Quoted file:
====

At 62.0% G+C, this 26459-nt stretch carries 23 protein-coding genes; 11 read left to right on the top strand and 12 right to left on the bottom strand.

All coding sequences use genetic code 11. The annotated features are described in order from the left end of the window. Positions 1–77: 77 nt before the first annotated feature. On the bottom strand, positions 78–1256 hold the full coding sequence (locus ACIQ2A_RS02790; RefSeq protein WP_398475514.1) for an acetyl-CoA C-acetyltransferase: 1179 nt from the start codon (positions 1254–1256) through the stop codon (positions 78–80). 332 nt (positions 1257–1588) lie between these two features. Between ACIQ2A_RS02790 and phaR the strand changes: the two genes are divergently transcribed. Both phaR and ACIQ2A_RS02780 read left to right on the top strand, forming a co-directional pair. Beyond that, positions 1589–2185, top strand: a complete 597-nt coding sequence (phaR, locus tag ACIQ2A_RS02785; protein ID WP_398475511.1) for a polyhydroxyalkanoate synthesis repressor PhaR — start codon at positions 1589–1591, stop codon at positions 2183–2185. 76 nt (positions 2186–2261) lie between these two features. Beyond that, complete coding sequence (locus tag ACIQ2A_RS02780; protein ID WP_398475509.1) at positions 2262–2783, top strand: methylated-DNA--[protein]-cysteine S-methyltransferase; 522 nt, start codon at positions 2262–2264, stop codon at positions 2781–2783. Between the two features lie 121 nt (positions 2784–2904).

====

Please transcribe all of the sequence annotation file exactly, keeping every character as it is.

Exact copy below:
At 62.0% G+C, this 26459-nt stretch carries 23 protein-coding genes; 11 read left to right on the top strand and 12 right to left on the bottom strand.

All coding sequences use genetic code 11. The annotated features are described in order from the left end of the window. Positions 1–77: 77 nt before the first annotated feature. On the bottom strand, positions 78–1256 hold the full coding sequence (locus ACIQ2A_RS02790; RefSeq protein WP_398475514.1) for an acetyl-CoA C-acetyltransferase: 1179 nt from the start codon (positions 1254–1256) through the stop codon (positions 78–80). 332 nt (positions 1257–1588) lie between these two features. Between ACIQ2A_RS02790 and phaR the strand changes: the two genes are divergently transcribed. Both phaR and ACIQ2A_RS02780 read left to right on the top strand, forming a co-directional pair. Beyond that, positions 1589–2185, top strand: a complete 597-nt coding sequence (phaR, locus tag ACIQ2A_RS02785; protein ID WP_398475511.1) for a polyhydroxyalkanoate synthesis repressor PhaR — start codon at positions 1589–1591, stop codon at positions 2183–2185. 76 nt (positions 2186–2261) lie between these two features. Beyond that, complete coding sequence (locus tag ACIQ2A_RS02780; protein ID WP_398475509.1) at positions 2262–2783, top strand: methylated-DNA--[protein]-cysteine S-methyltransferase; 522 nt, start codon at positions 2262–2264, stop codon at positions 2781–2783. Between the two features lie 121 nt (positions 2784–2904).